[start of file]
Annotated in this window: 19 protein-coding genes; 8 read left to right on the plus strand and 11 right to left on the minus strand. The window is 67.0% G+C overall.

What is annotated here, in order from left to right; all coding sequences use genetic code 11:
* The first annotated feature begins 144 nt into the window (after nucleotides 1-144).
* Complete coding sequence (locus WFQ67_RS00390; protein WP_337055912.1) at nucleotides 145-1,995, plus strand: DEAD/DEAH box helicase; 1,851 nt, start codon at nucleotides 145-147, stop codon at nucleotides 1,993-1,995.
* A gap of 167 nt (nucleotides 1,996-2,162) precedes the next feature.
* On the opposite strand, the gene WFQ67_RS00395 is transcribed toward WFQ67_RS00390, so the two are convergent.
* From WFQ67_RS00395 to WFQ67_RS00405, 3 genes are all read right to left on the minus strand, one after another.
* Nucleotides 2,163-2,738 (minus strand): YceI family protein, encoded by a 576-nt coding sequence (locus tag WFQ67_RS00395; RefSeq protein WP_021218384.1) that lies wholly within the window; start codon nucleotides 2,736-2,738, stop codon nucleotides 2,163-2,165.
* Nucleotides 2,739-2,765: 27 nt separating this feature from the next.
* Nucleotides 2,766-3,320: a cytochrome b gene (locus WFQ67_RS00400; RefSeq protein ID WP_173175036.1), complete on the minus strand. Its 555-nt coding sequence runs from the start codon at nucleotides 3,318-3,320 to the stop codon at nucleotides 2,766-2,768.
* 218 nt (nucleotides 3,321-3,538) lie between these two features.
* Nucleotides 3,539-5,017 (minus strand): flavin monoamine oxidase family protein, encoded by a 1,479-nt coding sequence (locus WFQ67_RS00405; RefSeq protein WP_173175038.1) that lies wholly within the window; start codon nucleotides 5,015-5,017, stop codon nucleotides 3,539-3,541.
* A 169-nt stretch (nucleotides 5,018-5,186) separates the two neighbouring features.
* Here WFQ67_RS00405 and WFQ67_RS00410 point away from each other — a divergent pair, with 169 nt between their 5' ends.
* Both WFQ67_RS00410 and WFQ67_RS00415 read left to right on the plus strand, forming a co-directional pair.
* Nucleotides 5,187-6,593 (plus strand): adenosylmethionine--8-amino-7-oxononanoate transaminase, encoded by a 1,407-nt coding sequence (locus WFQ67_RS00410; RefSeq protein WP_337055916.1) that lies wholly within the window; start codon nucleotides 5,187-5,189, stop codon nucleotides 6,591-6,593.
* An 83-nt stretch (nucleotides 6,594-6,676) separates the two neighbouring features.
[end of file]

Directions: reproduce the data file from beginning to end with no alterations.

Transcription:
Annotated in this window: 19 protein-coding genes; 8 read left to right on the plus strand and 11 right to left on the minus strand. The window is 67.0% G+C overall.

What is annotated here, in order from left to right; all coding sequences use genetic code 11:
* The first annotated feature begins 144 nt into the window (after nucleotides 1-144).
* Complete coding sequence (locus WFQ67_RS00390; protein WP_337055912.1) at nucleotides 145-1,995, plus strand: DEAD/DEAH box helicase; 1,851 nt, start codon at nucleotides 145-147, stop codon at nucleotides 1,993-1,995.
* A gap of 167 nt (nucleotides 1,996-2,162) precedes the next feature.
* On the opposite strand, the gene WFQ67_RS00395 is transcribed toward WFQ67_RS00390, so the two are convergent.
* From WFQ67_RS00395 to WFQ67_RS00405, 3 genes are all read right to left on the minus strand, one after another.
* Nucleotides 2,163-2,738 (minus strand): YceI family protein, encoded by a 576-nt coding sequence (locus tag WFQ67_RS00395; RefSeq protein WP_021218384.1) that lies wholly within the window; start codon nucleotides 2,736-2,738, stop codon nucleotides 2,163-2,165.
* Nucleotides 2,739-2,765: 27 nt separating this feature from the next.
* Nucleotides 2,766-3,320: a cytochrome b gene (locus WFQ67_RS00400; RefSeq protein ID WP_173175036.1), complete on the minus strand. Its 555-nt coding sequence runs from the start codon at nucleotides 3,318-3,320 to the stop codon at nucleotides 2,766-2,768.
* 218 nt (nucleotides 3,321-3,538) lie between these two features.
* Nucleotides 3,539-5,017 (minus strand): flavin monoamine oxidase family protein, encoded by a 1,479-nt coding sequence (locus WFQ67_RS00405; RefSeq protein WP_173175038.1) that lies wholly within the window; start codon nucleotides 5,015-5,017, stop codon nucleotides 3,539-3,541.
* A 169-nt stretch (nucleotides 5,018-5,186) separates the two neighbouring features.
* Here WFQ67_RS00405 and WFQ67_RS00410 point away from each other — a divergent pair, with 169 nt between their 5' ends.
* Both WFQ67_RS00410 and WFQ67_RS00415 read left to right on the plus strand, forming a co-directional pair.
* Nucleotides 5,187-6,593 (plus strand): adenosylmethionine--8-amino-7-oxononanoate transaminase, encoded by a 1,407-nt coding sequence (locus WFQ67_RS00410; RefSeq protein WP_337055916.1) that lies wholly within the window; start codon nucleotides 5,187-5,189, stop codon nucleotides 6,591-6,593.
* An 83-nt stretch (nucleotides 6,594-6,676) separates the two neighbouring features.